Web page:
2. An old book, Brownell and Young Process Equipment Design Handbook has a chapter that explains the roots of the method. For me, it seems that today the safety factor between theoretical pressure and allowable pressure is a factor of 3, not 4 as in the original work, but this is just a detail. One can understand that A is in fact f/E where f is stress, A is strain, E is the modulus of elasticity. The CS2 curve is just an attempt to calculate B=f/2 when you know A=f/E. Maybe for us, today, the graph CS2 is rather confusing but in fact is just the stressstrain graph (scaled down with a factor of 1/2) considering also the influence of temperature on E. Anyway, the shape looks like steel stressstrain nonlinear idealized curves, no doubt. What today seems to be strange is the fact graphs are not drawn for small strain, that's why (for cases when A is to the left of the curves) they called (in background) the rule of B as taken directly B=A*E/2=f/2 assuming that you know E in this limited linear domain. I mean it appears that has been decided is useless to improve the graph as drawn starting in zero stress and zerostrain with additional 5 strait lines (case in which no A will be to the "left" of the curves)
I think the above will clarify your doubts. For your case, the troubles are not due to temperature but to curves themself. For "A" value of 0.0034 you are in the nonlinear domain stressstrain and you cannot compare the value with those given by "step 7" which is intended only for linear domain not shown in figure CS2 (also theoretically in agreement with the linear domain shown in CS2).

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#75288  12/27/20 10:27 AM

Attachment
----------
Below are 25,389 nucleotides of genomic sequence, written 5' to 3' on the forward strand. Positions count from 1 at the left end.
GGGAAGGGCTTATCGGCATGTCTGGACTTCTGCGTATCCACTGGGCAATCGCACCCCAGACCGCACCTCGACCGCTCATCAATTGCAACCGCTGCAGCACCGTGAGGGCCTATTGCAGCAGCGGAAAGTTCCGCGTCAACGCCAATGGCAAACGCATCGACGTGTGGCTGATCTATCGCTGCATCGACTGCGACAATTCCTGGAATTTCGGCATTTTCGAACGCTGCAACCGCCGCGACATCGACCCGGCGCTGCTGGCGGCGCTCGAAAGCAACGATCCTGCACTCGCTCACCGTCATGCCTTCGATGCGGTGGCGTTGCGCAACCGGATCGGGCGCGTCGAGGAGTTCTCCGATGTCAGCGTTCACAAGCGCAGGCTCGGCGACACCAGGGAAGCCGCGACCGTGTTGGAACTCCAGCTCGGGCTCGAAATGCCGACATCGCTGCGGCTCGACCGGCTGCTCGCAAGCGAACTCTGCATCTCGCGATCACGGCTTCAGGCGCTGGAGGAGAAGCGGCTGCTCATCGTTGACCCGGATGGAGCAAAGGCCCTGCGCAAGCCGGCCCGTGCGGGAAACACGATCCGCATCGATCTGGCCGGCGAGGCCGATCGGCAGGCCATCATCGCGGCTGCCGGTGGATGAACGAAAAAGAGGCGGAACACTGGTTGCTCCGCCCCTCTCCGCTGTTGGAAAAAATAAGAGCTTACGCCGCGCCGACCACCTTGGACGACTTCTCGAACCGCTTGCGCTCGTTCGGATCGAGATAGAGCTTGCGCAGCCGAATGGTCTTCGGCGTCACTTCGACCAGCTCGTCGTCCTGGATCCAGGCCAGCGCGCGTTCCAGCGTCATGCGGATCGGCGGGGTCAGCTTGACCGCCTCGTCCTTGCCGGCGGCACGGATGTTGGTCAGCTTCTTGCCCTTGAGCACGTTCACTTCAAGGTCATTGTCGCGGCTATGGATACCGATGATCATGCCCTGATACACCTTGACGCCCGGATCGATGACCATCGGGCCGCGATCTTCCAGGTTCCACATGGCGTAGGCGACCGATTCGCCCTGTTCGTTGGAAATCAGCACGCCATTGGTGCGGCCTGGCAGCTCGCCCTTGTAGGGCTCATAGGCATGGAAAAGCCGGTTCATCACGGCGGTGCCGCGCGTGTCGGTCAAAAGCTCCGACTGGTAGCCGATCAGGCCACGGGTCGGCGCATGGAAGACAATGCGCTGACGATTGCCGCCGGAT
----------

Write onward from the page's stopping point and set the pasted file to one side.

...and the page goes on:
Re: ASME VIII UG28 clarification
[Re: mariog]

Member
Registered: 01/11/04
Posts: 383

Thanks for the comments.
As I read the bases of the Factor B graphs I take the B value from the vertical A to Upto 300 F line in all cases where there is intersection. If there is no intersection then it is Step 7. There is commercial software where Step 7 is used for all A values if the temperature is below 300 F. So I had my opinion in conflict with the software. Literature is totally silent on this issue.
I will contact the software supplier and will ask them to look into this issue.
I cannot use the Code case but I had a look. Step 2: "Move vertically to an intersection with the material temperature line for the design temperature" 300 F is the lowest curve. What to do if the temperature is 250 F? My argument is that the word "Upto" on 300 F line (CS2) is "Design temperature" line for all temperatures <=300F. I understand that your opinion is the same.
_________________________
Regards,
Jouko jouko@jat.co.za

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#75289  12/27/20 01:12 PM
Re: ASME VIII UG28 clarification
[Re: Jouko]

Member
Registered: 09/29/07
Posts: 798
Loc: Romania

Yes, I agree the curve "up to 300F" is conservative taken, neglecting the variations of properties (E and limit of stressstrain elastic domain) for temperature less than 300F, so you can call the curve "design values for temperature up to 300F".
Probably, in the same degree of approximation, for cases when "A" is to the left of graph and temperature is less than 300F, the modulus of elasticity may be E=29*10^6 psi as is written on graph (despite there are accurate "E" values in Table TM1 of ASME II D), and one would consider that using more accurate values for "E" is not really an improvement. But, as you said, literature is silent also on this issue.